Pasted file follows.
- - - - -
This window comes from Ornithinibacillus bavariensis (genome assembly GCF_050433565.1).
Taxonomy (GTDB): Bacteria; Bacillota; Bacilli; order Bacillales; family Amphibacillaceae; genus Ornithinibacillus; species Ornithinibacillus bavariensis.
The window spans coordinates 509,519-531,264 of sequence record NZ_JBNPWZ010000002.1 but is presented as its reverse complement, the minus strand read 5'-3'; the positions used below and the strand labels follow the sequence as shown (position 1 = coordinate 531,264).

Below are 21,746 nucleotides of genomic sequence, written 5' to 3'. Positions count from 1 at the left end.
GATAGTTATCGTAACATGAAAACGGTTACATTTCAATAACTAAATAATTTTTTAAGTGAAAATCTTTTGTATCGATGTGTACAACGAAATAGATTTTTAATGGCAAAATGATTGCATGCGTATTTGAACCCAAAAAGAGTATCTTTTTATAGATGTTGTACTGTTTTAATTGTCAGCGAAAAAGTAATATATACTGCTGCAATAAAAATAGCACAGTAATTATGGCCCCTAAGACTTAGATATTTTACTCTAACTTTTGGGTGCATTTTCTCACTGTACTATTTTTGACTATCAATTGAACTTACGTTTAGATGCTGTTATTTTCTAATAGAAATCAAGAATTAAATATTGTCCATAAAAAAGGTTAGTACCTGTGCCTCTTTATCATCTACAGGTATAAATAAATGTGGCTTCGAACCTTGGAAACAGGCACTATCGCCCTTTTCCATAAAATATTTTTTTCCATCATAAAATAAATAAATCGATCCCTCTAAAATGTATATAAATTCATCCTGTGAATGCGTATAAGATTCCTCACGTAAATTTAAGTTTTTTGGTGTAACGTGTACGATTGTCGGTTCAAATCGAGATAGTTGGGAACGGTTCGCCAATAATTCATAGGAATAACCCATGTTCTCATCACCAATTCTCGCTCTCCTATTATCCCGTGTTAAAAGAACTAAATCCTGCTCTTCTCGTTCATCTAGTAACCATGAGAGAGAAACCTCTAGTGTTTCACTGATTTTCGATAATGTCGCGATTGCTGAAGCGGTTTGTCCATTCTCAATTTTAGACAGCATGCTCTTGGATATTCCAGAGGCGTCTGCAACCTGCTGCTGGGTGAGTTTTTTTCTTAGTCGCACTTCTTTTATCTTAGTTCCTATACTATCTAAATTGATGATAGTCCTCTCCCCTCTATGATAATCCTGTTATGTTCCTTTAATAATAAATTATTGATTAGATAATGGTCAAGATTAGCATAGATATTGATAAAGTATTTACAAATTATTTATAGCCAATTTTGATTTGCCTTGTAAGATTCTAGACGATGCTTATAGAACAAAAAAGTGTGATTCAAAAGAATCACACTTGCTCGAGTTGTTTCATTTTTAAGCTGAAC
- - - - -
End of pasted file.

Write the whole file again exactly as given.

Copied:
This window comes from Ornithinibacillus bavariensis (genome assembly GCF_050433565.1).
Taxonomy (GTDB): Bacteria; Bacillota; Bacilli; order Bacillales; family Amphibacillaceae; genus Ornithinibacillus; species Ornithinibacillus bavariensis.
The window spans coordinates 509,519-531,264 of sequence record NZ_JBNPWZ010000002.1 but is presented as its reverse complement, the minus strand read 5'-3'; the positions used below and the strand labels follow the sequence as shown (position 1 = coordinate 531,264).

Below are 21,746 nucleotides of genomic sequence, written 5' to 3'. Positions count from 1 at the left end.
GATAGTTATCGTAACATGAAAACGGTTACATTTCAATAACTAAATAATTTTTTAAGTGAAAATCTTTTGTATCGATGTGTACAACGAAATAGATTTTTAATGGCAAAATGATTGCATGCGTATTTGAACCCAAAAAGAGTATCTTTTTATAGATGTTGTACTGTTTTAATTGTCAGCGAAAAAGTAATATATACTGCTGCAATAAAAATAGCACAGTAATTATGGCCCCTAAGACTTAGATATTTTACTCTAACTTTTGGGTGCATTTTCTCACTGTACTATTTTTGACTATCAATTGAACTTACGTTTAGATGCTGTTATTTTCTAATAGAAATCAAGAATTAAATATTGTCCATAAAAAAGGTTAGTACCTGTGCCTCTTTATCATCTACAGGTATAAATAAATGTGGCTTCGAACCTTGGAAACAGGCACTATCGCCCTTTTCCATAAAATATTTTTTTCCATCATAAAATAAATAAATCGATCCCTCTAAAATGTATATAAATTCATCCTGTGAATGCGTATAAGATTCCTCACGTAAATTTAAGTTTTTTGGTGTAACGTGTACGATTGTCGGTTCAAATCGAGATAGTTGGGAACGGTTCGCCAATAATTCATAGGAATAACCCATGTTCTCATCACCAATTCTCGCTCTCCTATTATCCCGTGTTAAAAGAACTAAATCCTGCTCTTCTCGTTCATCTAGTAACCATGAGAGAGAAACCTCTAGTGTTTCACTGATTTTCGATAATGTCGCGATTGCTGAAGCGGTTTGTCCATTCTCAATTTTAGACAGCATGCTCTTGGATATTCCAGAGGCGTCTGCAACCTGCTGCTGGGTGAGTTTTTTTCTTAGTCGCACTTCTTTTATCTTAGTTCCTATACTATCTAAATTGATGATAGTCCTCTCCCCTCTATGATAATCCTGTTATGTTCCTTTAATAATAAATTATTGATTAGATAATGGTCAAGATTAGCATAGATATTGATAAAGTATTTACAAATTATTTATAGCCAATTTTGATTTGCCTTGTAAGATTCTAGACGATGCTTATAGAACAAAAAAGTGTGATTCAAAAGAATCACACTTGCTCGAGTTGTTTCATTTTTAAGCTGAAC